Career change is an excellent way to explore how using the stages of change helps you make better decisions. We’ll see the importance of Contemplating not only what change you are thinking of making, but WHY you are making the change.
We’ll begin with that common thought: you really dislike your job and think you need to change jobs (again). You recently changed, but this job doesn’t fit. Instead of immediately starting the search for a new job; you use the steps. You contemplate by asking yourself questions. You look at why you want a new job. You explore what you like and dislike about your current job, and do the same for your other recent positions. You try to determine what would fit.
As you explore, you realize that the job is not the issue: it seems more like your career is what needs to change. That’s a big realization! Awareness repression could happen at this point, but since you are using the steps, you know that contemplation is not action. You simply continue to explore, but with the focus on ‘career’ instead of ‘job’.
How do you identify what career is a better fit? You look at what you enjoy and don’t enjoy in your current career. You explore your interests. You could: read one or more of the many books on career change; work with a career coach, and research online. This is a phase of open exploration looking for possibilities.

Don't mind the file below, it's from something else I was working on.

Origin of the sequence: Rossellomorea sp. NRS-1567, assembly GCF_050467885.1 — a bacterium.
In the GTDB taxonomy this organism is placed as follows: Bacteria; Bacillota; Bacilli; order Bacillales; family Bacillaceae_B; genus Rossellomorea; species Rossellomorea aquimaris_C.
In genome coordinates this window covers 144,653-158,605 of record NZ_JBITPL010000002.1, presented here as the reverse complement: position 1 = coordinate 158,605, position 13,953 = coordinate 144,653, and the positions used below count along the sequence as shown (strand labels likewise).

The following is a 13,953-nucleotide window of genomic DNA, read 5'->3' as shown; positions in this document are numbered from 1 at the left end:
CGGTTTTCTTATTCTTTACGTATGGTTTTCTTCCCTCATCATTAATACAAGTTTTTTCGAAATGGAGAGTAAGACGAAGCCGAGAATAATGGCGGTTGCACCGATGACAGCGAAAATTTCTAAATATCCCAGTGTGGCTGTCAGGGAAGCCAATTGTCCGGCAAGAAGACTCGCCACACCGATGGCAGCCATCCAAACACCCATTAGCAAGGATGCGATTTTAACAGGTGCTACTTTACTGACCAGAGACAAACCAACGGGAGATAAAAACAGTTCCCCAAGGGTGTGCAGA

Do you see the benefit of this model? Contemplation is the interruption in habitual thinking. Instead of think –> act; you step back. Without that, you might have taken an action (new job) that doesn’t address the underlying issue (career).
Remember that contemplation doesn’t stay theoretical and don’t stall here because you are overwhelmed with too many possibilities. This is not a stage of daydreaming, nor is it a stage of getting caught in circular thinking. As you start to find careers that look like a fit, you take small actions. You talk to people in the fields that interest you. You contact a professional association to get more information. You job shadow. You take a short course that previews the education you’d need. These are exploratory actions; not permanent changes.
To give an example, I took my first coaching course via teleconference in 2007. It cost under $50.
Contemplation is an ideal time to Just Start. Go in the direction you think fits, and then evaluate. By taking small actions we move naturally from Contemplation to Preparation. We see the next steps.